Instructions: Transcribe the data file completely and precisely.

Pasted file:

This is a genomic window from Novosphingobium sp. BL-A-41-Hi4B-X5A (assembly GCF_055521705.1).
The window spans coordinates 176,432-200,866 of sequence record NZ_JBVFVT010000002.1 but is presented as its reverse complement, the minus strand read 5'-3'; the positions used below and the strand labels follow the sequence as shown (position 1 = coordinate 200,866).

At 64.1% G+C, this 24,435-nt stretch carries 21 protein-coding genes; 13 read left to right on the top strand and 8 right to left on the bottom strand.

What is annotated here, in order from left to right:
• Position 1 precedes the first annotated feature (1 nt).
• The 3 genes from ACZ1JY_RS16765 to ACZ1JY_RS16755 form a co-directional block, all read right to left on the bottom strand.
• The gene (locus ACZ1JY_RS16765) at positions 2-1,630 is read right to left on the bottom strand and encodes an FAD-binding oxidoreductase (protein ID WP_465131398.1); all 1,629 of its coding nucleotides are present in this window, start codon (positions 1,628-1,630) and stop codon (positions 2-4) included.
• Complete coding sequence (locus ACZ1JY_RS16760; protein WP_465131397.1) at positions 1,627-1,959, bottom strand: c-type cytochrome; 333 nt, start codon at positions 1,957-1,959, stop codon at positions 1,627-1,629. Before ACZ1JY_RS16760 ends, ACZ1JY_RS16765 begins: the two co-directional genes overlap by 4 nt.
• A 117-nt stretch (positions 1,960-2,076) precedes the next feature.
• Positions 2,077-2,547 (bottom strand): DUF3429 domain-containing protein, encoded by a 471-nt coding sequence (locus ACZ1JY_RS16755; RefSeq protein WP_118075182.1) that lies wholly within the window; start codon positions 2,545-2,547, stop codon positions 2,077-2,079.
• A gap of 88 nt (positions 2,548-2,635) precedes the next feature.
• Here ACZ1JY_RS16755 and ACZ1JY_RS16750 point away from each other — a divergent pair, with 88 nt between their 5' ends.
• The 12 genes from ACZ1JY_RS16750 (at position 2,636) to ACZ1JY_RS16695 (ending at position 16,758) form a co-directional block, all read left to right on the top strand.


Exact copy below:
This is a genomic window from Novosphingobium sp. BL-A-41-Hi4B-X5A (assembly GCF_055521705.1).
The window spans coordinates 176,432-200,866 of sequence record NZ_JBVFVT010000002.1 but is presented as its reverse complement, the minus strand read 5'-3'; the positions used below and the strand labels follow the sequence as shown (position 1 = coordinate 200,866).

At 64.1% G+C, this 24,435-nt stretch carries 21 protein-coding genes; 13 read left to right on the top strand and 8 right to left on the bottom strand.

What is annotated here, in order from left to right:
• Position 1 precedes the first annotated feature (1 nt).
• The 3 genes from ACZ1JY_RS16765 to ACZ1JY_RS16755 form a co-directional block, all read right to left on the bottom strand.
• The gene (locus ACZ1JY_RS16765) at positions 2-1,630 is read right to left on the bottom strand and encodes an FAD-binding oxidoreductase (protein ID WP_465131398.1); all 1,629 of its coding nucleotides are present in this window, start codon (positions 1,628-1,630) and stop codon (positions 2-4) included.
• Complete coding sequence (locus ACZ1JY_RS16760; protein WP_465131397.1) at positions 1,627-1,959, bottom strand: c-type cytochrome; 333 nt, start codon at positions 1,957-1,959, stop codon at positions 1,627-1,629. Before ACZ1JY_RS16760 ends, ACZ1JY_RS16765 begins: the two co-directional genes overlap by 4 nt.
• A 117-nt stretch (positions 1,960-2,076) precedes the next feature.
• Positions 2,077-2,547 (bottom strand): DUF3429 domain-containing protein, encoded by a 471-nt coding sequence (locus ACZ1JY_RS16755; RefSeq protein WP_118075182.1) that lies wholly within the window; start codon positions 2,545-2,547, stop codon positions 2,077-2,079.
• A gap of 88 nt (positions 2,548-2,635) precedes the next feature.
• Here ACZ1JY_RS16755 and ACZ1JY_RS16750 point away from each other — a divergent pair, with 88 nt between their 5' ends.
• The 12 genes from ACZ1JY_RS16750 (at position 2,636) to ACZ1JY_RS16695 (ending at position 16,758) form a co-directional block, all read left to right on the top strand.